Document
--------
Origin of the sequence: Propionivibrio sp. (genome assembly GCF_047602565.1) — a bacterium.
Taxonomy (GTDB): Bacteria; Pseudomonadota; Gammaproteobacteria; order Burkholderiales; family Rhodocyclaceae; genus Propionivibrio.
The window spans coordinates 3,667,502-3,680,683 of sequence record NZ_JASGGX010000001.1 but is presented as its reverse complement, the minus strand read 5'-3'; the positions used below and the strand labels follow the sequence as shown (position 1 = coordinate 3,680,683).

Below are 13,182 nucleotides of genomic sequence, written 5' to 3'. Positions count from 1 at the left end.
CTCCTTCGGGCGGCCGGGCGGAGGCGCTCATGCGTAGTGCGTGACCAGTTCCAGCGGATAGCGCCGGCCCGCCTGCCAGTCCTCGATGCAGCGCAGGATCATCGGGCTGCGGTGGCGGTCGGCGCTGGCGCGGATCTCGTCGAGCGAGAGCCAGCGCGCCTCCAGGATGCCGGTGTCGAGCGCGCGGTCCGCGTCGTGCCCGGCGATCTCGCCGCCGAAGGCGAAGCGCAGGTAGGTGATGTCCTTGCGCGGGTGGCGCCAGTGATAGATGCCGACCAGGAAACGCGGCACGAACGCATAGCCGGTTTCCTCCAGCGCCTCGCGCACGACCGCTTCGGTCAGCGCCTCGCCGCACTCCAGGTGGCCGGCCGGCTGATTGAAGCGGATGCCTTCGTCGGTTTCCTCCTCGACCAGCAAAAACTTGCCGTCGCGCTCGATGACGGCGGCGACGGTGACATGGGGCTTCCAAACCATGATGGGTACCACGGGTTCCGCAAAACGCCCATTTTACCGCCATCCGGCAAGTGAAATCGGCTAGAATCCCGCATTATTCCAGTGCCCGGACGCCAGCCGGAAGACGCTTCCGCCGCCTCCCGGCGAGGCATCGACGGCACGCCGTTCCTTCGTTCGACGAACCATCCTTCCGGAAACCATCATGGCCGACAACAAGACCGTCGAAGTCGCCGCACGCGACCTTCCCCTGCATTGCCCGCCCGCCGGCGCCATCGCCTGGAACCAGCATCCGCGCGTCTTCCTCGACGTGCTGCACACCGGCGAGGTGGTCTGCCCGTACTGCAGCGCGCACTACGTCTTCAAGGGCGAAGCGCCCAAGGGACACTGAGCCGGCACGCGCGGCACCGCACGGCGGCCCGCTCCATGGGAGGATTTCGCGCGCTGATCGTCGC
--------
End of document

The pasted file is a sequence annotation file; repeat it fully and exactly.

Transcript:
Origin of the sequence: Propionivibrio sp. (genome assembly GCF_047602565.1) — a bacterium.
Taxonomy (GTDB): Bacteria; Pseudomonadota; Gammaproteobacteria; order Burkholderiales; family Rhodocyclaceae; genus Propionivibrio.
The window spans coordinates 3,667,502-3,680,683 of sequence record NZ_JASGGX010000001.1 but is presented as its reverse complement, the minus strand read 5'-3'; the positions used below and the strand labels follow the sequence as shown (position 1 = coordinate 3,680,683).

Below are 13,182 nucleotides of genomic sequence, written 5' to 3'. Positions count from 1 at the left end.
CTCCTTCGGGCGGCCGGGCGGAGGCGCTCATGCGTAGTGCGTGACCAGTTCCAGCGGATAGCGCCGGCCCGCCTGCCAGTCCTCGATGCAGCGCAGGATCATCGGGCTGCGGTGGCGGTCGGCGCTGGCGCGGATCTCGTCGAGCGAGAGCCAGCGCGCCTCCAGGATGCCGGTGTCGAGCGCGCGGTCCGCGTCGTGCCCGGCGATCTCGCCGCCGAAGGCGAAGCGCAGGTAGGTGATGTCCTTGCGCGGGTGGCGCCAGTGATAGATGCCGACCAGGAAACGCGGCACGAACGCATAGCCGGTTTCCTCCAGCGCCTCGCGCACGACCGCTTCGGTCAGCGCCTCGCCGCACTCCAGGTGGCCGGCCGGCTGATTGAAGCGGATGCCTTCGTCGGTTTCCTCCTCGACCAGCAAAAACTTGCCGTCGCGCTCGATGACGGCGGCGACGGTGACATGGGGCTTCCAAACCATGATGGGTACCACGGGTTCCGCAAAACGCCCATTTTACCGCCATCCGGCAAGTGAAATCGGCTAGAATCCCGCATTATTCCAGTGCCCGGACGCCAGCCGGAAGACGCTTCCGCCGCCTCCCGGCGAGGCATCGACGGCACGCCGTTCCTTCGTTCGACGAACCATCCTTCCGGAAACCATCATGGCCGACAACAAGACCGTCGAAGTCGCCGCACGCGACCTTCCCCTGCATTGCCCGCCCGCCGGCGCCATCGCCTGGAACCAGCATCCGCGCGTCTTCCTCGACGTGCTGCACACCGGCGAGGTGGTCTGCCCGTACTGCAGCGCGCACTACGTCTTCAAGGGCGAAGCGCCCAAGGGACACTGAGCCGGCACGCGCGGCACCGCACGGCGGCCCGCTCCATGGGAGGATTTCGCGCGCTGATCGTCGC